CEDAR RAPIDS — When a guy’s wearing an 0-fer, you don’t really want to tip him off as to the specifics of that 0-fer.
For one, he probably knows anyway. For two, you don’t want to get punched when you bring it up in a conversation.
“It was high,” Cedar Rapids Kernels third baseman Andrew Bechtold said after his team’s 9-2 win Friday night over Clinton at Veterans Memorial Stadium. “I know that.”
Bechtold wasn’t told he had snapped an 0-for-25 batting slump with a sharp single in his third at-bat. It didn’t really matter anyway.
The pressure is kind of off now, and the Philadelphia native can go back to doing what he did in his college career and in his first taste of professional baseball. Just hit.
“I’ve been working a lot with Dink (hitting coach Brian Dinkelman) about just kind of being short to the ball,” Bechtold said. “My struggles early on have been when I’ve gotten a little long through the zone, so we’re just trying to shorten that up. I think sometimes I don’t know my own power, so I try to put a little too much into it. So, really, if I stay short to the ball and stay through the ball, I’ll have a lot more success.
“It’s an ongoing thing. You are not just going to flip a switch and have it happen overnight. It’s a process. But to see some results tonight. Hopefully come back this weekend (strong). Once we get it going, we’ll be fine. It’s just getting it going.”
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That’s the perfect way to react to adversity every minor leaguer goes through. Bechtold hit .299 in 43 games last season with Rookie-level Elizabethton after signing as a fifth-round pick of the Minnesota Twins out of Chipola Junior College in Florida.
Bechtold, 22, actually began at the University of Maryland, red-shirting one year and deciding to look for a new school after his second.
“Just kind of needed a change,” he said. “Best thing I ever did. I just did what I’m doing now. Just simplify things ... and I really saw an uptick in everything I did. Power, hitting, defense, everything. My development there really helped me.”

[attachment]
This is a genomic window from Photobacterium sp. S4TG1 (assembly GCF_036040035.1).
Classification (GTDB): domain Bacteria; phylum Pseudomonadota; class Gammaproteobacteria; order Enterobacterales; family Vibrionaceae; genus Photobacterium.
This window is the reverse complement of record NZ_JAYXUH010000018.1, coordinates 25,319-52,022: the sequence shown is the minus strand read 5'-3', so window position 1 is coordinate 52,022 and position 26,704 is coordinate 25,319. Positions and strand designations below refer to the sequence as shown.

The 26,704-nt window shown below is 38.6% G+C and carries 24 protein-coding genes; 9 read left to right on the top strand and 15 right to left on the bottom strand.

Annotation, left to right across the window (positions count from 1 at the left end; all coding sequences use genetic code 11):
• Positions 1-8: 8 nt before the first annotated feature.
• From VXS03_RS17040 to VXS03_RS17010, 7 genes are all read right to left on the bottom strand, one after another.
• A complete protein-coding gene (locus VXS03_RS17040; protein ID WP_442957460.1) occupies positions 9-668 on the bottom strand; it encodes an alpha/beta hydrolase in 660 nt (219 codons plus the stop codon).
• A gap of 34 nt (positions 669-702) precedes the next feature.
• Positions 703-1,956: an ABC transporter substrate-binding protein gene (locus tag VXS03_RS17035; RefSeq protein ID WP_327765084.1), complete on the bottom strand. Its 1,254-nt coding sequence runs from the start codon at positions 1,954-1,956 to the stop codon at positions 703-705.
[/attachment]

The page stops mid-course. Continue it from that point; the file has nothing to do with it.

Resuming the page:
Baseball America listed him as Minnesota’s No. 25 prospect going into this season, but May, in particular, has been difficult for him. Bechtold is hitting just .168 in 35 games, with strikeouts in one-third of his at-bats.
More was expected, but, as he points out, there are still three-plus months of the Midwest League season to get things turned around.
“He’s working on some stuff,” said Kernels Manager Toby Gardenhire. “Gets through the zone a little long for me, but that’s something he’s working on. He’s working on a lot in the cage. Sometimes it takes a little time. He’s been going through some tough times, trying some different things, but that’s all a part of minor league baseball ... He’s just got to stay confident and keep working on the things he’s working on.”
Bechtold was asked about that confidence thing and if he feels he’s pressing.
“I think that’s just kind of the nature of the game,” he said. “I know I’m a lot better than what I’ve been doing. I also know that the struggles all throughout the minor leagues are going to come. To say I put pressure on myself, I’d say, yeah, everyone does. But I just know that I come in every day, and it’s a new day. I’m taking it at-bat by at-bat.”
Cascade's Colin Rea continues rehab
San Diego Padres pitcher Colin Rea of Cascade is trying to make it back from Tommy John elbow surgery, but his lat keeps getting in the way.
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The 27-year-old pitcher incurred a lat strain in spring training and had his first official rehab appearance last week for Double-A San Antonio. The right-hander allowed six hits and four runs in 3 1/3 innings against Tulsa.
Rea missed all of 2017 with elbow ligament-replacement surgery.
Rays promote 2-way player Brendan McKay
The Tampa Bay Rays recently promoted 2017 first-round draft pick Brendan McKay to high-Class A Charlotte, after he tore it up for Bowling Green of the Midwest League.
The former University of Louisville product is trying to be a pitcher and hitter in the big leagues, in the same mold as Shohei Otani of the Los Angeles Angels.
McKay went 2-0 with a 1.09 earned run average in six starts for BG, allowing just eight hits and two walks in 24 1/3 innings, striking out 40. As a hitter, he had a .254 average in 21 games, with an absurd walk-to-strikeout ratio of 28-13.